Comments on the rules are due on May 3, 2019.   MSSNY will be continuing to review these rules and will be coordinating any response through the AMA and other state medical associations.

For more information from the AMA regarding these new proposed rules, click here: CMS-NPRM-Summary.pdf  and here: ONC-NPRM-Summary.pdf (AUSTER)     


NY SED Working With Physicians To Develop Format on School Health Form; Announces that Schools Should Accept Any Health Form
The NY State Education Department (SED) is working with the Medical Society of the State of New York, the American Academy Pediatrics-NYS Chapter II and other organizations to ensure that the school health exam form completed by physicians is compatible to electronic health records systems commonly used by physician offices. SED has issued a letter to all school districts that until further notice that the school should continue to accept any health exam form received from a provider.  A copy of the letter that was sent to school districts is here: view letter SED will disseminate information in the coming months regarding any of the changes to the health form. (CLANCY)


Legislation to Provide for Transfer of Medicals Records upon Retirement Passes through Assembly Health Committee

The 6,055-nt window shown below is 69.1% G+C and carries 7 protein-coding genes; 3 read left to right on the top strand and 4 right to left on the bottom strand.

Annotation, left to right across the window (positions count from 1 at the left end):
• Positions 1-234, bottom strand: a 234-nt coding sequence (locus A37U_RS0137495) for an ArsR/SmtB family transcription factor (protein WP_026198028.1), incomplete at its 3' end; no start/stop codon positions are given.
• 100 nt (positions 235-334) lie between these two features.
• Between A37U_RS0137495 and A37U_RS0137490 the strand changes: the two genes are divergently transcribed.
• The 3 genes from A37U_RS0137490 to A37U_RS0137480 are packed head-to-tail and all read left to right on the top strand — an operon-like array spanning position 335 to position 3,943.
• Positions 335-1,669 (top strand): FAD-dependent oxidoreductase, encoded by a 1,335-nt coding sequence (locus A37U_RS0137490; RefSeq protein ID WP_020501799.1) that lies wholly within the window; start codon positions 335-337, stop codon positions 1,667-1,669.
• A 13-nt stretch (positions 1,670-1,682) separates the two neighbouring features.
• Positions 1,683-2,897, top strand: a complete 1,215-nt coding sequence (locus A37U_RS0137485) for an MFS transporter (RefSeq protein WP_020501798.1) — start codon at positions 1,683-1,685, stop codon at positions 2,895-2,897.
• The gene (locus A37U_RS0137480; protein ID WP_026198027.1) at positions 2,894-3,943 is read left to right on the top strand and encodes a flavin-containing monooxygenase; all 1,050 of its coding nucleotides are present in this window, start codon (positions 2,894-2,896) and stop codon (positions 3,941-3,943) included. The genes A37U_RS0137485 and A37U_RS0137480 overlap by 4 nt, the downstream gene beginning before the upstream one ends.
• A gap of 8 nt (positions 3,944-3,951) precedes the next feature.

Assemblyman Nick Perry recently introduced legislation (A2349) that would require medical practitioners to provide a plan for transferring patient records to another facility at least 30 days prior to closing or transferring ownership. It requires that when a physician closes their office, their patients be notified of the pending closure and their rights regarding the transfer of their medical information. MSSNY had worked with sponsors of previous iterations of this legislation to assure it did not apply to circumstances when the physicians practice is purchased or merged. The bill has passed out of the Health Committee and is on the agenda of the Codes Committee for next week. While the bill is an improvement over the earlier version, concerns include defining which cohort of patients should receive this notice.  MSSNY staff has engaged in dialogue with the Assembly to ensure that if implemented, it is done in a clear sensible manner. (AVELLA) 


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MSSNY Live Webinar Fibromyalgia and Myalgic Encephalomyelitis
The Medical Society of the State of New York will hold a live continuing medical education (CME) webinar entitled Health Matters for Women: Fibromyalgia and Myalgic Encephalomyelitis on Thursday, March 21st, 2019 from 7:30 AM to 8:30 AM for all physicians and other health care providers. Registration for the webinar is now open.

To pre-register, please click here. A copy of the flyer can be accessed from here.

Faculty: Florence Shum, DO

  • Review potential causes of chronic diffused pain and fatigue